"I must acknowledge your call to nurture a reading culture in Rwanda. Reading pays off. On reading, Chinese said without eating, you cannot puke [throw up].
Literally, the Chinese wanted to say nothing sensible comes from a non-reading person. I have practically witnessed this while working as a journalist in Rwanda..." This quotation is an extract from a reaction to my last week's article on reading and I can't better explain the power of a culture of reading than his observation.
The relationship between reading and development lies in the fact that one of the yardsticks used in measuring the progress and development levels of countries is the degree of literacy of the population. As such, any country which takes development seriously must put literacy on top of its agenda. Much as we may agree with this blanket statement the new literacy studies challenge the assumption that literacy in and itself leads to social and economic development, whether on the individual or the societal level, hence emphasizing a culture of reading and lifelong learning (Street, 1995, pp. 17-27). To many, these two preceding sentences are confusing and contradicting each other (this is subject to further research on).
In my view, both theories are correct in their own right, but for the sake of this article I will categorise readers into two groups; those who do not read because they cannot and those who can but do not.
So, when we talk of adult literacy programmes and education for all, we are addressing the first category of non-readers and God willing we shall reach a time when the next generation of Rwandans will all be able to read and write.
However, my big concern is the second category of people who are literate, including even university graduates, who do not see the importance of personal development through reading! The majority of our generation today, once someone finishes school or university, once they have completed their examinations...to hell with books and reading! The pain is that, when this category of people joins the labour force they perform poorly and, as such, make less progress in their career because the exponential growth of knowledge usefulness in the development of their career passes them by!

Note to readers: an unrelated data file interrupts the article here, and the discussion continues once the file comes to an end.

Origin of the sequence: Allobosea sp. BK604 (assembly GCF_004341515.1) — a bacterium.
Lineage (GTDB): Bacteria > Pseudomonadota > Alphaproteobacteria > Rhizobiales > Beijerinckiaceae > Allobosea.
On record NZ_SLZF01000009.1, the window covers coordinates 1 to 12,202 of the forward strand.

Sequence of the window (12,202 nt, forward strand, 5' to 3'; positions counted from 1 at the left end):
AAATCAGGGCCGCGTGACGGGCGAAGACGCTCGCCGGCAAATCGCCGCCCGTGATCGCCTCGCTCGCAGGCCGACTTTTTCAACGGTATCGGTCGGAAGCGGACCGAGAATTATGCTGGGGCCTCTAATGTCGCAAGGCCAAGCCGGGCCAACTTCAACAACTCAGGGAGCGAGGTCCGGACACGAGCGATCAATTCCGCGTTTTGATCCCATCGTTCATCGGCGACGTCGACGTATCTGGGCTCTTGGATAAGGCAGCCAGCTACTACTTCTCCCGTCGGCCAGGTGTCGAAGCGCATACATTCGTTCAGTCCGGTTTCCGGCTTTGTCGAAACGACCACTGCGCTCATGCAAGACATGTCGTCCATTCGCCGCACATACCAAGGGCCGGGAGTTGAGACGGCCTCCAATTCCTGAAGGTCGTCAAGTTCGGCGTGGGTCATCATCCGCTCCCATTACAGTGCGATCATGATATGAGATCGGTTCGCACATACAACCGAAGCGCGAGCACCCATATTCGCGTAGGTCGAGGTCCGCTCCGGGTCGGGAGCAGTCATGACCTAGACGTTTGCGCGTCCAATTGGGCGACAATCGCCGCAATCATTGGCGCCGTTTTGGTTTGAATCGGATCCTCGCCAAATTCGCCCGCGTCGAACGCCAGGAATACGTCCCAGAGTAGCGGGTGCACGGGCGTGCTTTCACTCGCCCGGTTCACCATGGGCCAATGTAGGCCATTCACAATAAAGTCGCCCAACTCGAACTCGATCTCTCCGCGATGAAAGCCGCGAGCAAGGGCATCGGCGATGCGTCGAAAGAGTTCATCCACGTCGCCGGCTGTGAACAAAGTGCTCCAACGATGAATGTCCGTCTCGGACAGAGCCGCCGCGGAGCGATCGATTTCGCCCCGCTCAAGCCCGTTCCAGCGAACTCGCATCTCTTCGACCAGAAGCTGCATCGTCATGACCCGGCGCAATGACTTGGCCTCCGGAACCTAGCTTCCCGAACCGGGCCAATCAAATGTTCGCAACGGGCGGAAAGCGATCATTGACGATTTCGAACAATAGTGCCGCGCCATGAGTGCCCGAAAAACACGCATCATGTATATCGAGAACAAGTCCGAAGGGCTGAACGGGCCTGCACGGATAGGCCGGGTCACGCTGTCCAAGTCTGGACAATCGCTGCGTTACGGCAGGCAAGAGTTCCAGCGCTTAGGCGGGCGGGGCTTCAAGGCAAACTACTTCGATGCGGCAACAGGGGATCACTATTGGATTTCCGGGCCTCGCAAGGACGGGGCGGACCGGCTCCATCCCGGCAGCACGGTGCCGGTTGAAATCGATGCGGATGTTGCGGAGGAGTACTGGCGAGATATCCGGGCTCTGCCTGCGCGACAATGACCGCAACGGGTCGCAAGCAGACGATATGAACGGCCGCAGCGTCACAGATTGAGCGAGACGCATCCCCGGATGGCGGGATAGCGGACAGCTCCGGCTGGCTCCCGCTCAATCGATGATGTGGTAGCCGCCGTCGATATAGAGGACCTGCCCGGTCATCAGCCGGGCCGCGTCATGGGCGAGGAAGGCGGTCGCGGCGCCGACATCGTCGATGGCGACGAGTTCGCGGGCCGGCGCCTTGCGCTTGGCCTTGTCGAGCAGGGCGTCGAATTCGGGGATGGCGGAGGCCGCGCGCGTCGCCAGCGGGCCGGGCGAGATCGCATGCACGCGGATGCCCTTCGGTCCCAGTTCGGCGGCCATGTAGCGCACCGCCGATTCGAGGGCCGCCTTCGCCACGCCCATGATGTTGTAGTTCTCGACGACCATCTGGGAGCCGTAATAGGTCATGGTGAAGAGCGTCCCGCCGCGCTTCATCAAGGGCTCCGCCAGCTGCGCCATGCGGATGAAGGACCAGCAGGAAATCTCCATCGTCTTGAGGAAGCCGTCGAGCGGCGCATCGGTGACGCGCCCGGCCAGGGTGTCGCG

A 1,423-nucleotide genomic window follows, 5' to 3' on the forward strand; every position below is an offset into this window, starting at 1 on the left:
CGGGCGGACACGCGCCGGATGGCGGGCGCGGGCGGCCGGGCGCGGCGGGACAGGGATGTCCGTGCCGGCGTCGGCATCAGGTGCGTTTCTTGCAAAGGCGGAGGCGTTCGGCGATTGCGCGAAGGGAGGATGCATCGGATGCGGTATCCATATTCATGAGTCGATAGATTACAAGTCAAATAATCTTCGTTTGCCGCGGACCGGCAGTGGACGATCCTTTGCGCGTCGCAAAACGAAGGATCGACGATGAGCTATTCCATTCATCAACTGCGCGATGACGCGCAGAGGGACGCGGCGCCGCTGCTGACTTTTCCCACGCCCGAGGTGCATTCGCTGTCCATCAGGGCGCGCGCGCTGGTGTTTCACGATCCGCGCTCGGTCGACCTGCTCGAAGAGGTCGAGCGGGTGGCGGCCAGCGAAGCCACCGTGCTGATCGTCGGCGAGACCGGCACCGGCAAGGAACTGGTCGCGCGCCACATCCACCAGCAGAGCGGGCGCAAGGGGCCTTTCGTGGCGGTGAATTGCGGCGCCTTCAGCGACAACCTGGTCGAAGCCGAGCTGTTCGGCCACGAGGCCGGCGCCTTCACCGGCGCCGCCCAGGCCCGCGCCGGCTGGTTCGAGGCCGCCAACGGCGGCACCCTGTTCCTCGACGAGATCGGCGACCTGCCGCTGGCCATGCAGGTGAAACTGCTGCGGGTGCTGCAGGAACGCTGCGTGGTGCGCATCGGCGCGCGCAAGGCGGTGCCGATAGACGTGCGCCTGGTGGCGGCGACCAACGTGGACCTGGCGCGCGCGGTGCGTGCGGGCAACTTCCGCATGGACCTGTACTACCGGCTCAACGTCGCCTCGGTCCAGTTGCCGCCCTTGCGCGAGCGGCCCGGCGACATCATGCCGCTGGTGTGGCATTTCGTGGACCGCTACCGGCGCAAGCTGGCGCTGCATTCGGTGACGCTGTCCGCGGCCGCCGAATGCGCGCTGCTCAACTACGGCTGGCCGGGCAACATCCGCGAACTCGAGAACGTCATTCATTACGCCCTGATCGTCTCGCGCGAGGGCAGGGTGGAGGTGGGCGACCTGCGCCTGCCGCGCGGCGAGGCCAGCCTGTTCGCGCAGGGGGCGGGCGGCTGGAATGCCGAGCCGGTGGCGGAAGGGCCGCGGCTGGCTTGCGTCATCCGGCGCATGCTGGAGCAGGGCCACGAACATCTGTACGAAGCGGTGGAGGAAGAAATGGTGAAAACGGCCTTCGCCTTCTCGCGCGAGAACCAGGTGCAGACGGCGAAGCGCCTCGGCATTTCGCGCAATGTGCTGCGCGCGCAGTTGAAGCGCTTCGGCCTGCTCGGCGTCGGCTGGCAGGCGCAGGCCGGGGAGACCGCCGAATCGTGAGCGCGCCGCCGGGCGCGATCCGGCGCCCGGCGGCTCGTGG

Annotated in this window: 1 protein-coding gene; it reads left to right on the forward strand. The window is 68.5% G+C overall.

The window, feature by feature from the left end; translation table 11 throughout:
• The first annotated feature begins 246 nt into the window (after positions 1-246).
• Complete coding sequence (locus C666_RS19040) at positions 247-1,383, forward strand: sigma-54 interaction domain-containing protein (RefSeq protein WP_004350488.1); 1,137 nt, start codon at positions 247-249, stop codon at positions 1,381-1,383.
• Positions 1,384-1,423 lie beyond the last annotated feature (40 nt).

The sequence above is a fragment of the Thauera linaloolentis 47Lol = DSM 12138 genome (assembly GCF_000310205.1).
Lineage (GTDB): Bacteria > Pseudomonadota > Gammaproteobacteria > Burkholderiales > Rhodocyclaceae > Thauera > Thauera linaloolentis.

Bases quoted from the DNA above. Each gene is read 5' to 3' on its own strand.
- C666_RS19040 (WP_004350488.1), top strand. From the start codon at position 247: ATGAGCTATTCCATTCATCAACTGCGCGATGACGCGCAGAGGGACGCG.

It's no wonder, therefore, that in the world of academia, especially here in Rwanda, we have some Professors and Doctors (this excludes you if you have published or in any way contributed to the pool of knowledge) whom you try to Google in and the search engine goes silent! The reason is everyone's guess...no publications, no research no paper presentations, in short they contribute less or no knowledge at all for the Google to download.
Ironically, these are the custodians of knowledge, who will pass their expertise to the coming generations. To underscore my point why reading is important and why people should develop a culture of reading at all levels I will borrow from Ben Carson's book The Gifted Hands.
He says thus; "when you read, your mind must work by taking in letters and connecting them to form words. Words make themselves into thoughts and concepts. Developing good reading habits is something like being a champion weightlifter....always building up and preparing. It's the same thing with intellectual feats.
We develop our minds by reading, by thinking, then figuring out things for ourselves..." (Ben Carson, 1990, pp. 219). So if the majority of us neglect this brain replenishing activity in today's world where the economies are becoming increasingly knowledge-intensive, our country is at a disadvantage.
As literate non-readers we will not manage to cope with the pace of the development of knowledge, which is so essential in the
knowledge-intensive world so as to steer our country to greater heights of development. It's against this argument that a reading culture needs to be given stronger emphasis in Rwandan schools and society at large.
Because by neglecting this we put in jeopardy Rwanda's progress towards one of the pillars of Vision 2020 - the achievement of knowledge based economy. Also, literacy plays a big role in good governance, because democracy requires the availability of informed public opinion.
It's, therefore, very difficult for governments to build democratic institutions if the population can neither read nor write because reading is a major source of information from which opinions can be formed. Without informed public opinion the impact of civil society on governance will be minimal and democracy weak.
Let us plant the culture of reading and books to be the integral part of our life styles.
The notion that books are expensive is not justified, because we get disposable income to buy non-essentials of life. Literacy and a culture of reading will lead to the rapid development of our nation; what literacy did for South East Asia can do for Rwanda.
The writer is an educationist, author and publisher.